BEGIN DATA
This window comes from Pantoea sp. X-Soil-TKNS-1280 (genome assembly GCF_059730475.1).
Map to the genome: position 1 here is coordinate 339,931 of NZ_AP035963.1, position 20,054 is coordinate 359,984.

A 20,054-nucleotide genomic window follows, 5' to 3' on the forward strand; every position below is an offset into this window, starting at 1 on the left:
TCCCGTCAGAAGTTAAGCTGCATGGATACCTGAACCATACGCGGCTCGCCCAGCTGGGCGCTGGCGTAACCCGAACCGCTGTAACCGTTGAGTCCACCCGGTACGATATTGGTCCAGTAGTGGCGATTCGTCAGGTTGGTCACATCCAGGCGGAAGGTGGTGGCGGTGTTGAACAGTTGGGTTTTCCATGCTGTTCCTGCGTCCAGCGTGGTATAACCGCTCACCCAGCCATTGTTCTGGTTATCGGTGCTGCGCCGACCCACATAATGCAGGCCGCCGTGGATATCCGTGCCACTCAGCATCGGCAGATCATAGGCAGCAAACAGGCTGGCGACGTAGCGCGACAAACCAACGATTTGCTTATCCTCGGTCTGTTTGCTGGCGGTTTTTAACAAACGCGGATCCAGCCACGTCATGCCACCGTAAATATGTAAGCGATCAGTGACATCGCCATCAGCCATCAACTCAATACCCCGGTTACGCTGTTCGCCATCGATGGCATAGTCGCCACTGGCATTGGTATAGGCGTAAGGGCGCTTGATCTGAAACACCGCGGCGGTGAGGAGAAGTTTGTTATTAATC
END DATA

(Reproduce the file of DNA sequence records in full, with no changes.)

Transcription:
This window comes from Pantoea sp. X-Soil-TKNS-1280 (genome assembly GCF_059730475.1).
Map to the genome: position 1 here is coordinate 339,931 of NZ_AP035963.1, position 20,054 is coordinate 359,984.

A 20,054-nucleotide genomic window follows, 5' to 3' on the forward strand; every position below is an offset into this window, starting at 1 on the left:
TCCCGTCAGAAGTTAAGCTGCATGGATACCTGAACCATACGCGGCTCGCCCAGCTGGGCGCTGGCGTAACCCGAACCGCTGTAACCGTTGAGTCCACCCGGTACGATATTGGTCCAGTAGTGGCGATTCGTCAGGTTGGTCACATCCAGGCGGAAGGTGGTGGCGGTGTTGAACAGTTGGGTTTTCCATGCTGTTCCTGCGTCCAGCGTGGTATAACCGCTCACCCAGCCATTGTTCTGGTTATCGGTGCTGCGCCGACCCACATAATGCAGGCCGCCGTGGATATCCGTGCCACTCAGCATCGGCAGATCATAGGCAGCAAACAGGCTGGCGACGTAGCGCGACAAACCAACGATTTGCTTATCCTCGGTCTGTTTGCTGGCGGTTTTTAACAAACGCGGATCCAGCCACGTCATGCCACCGTAAATATGTAAGCGATCAGTGACATCGCCATCAGCCATCAACTCAATACCCCGGTTACGCTGTTCGCCATCGATGGCATAGTCGCCACTGGCATTGGTATAGGCGTAAGGGCGCTTGATCTGAAACACCGCGGCGGTGAGGAGAAGTTTGTTATTAATC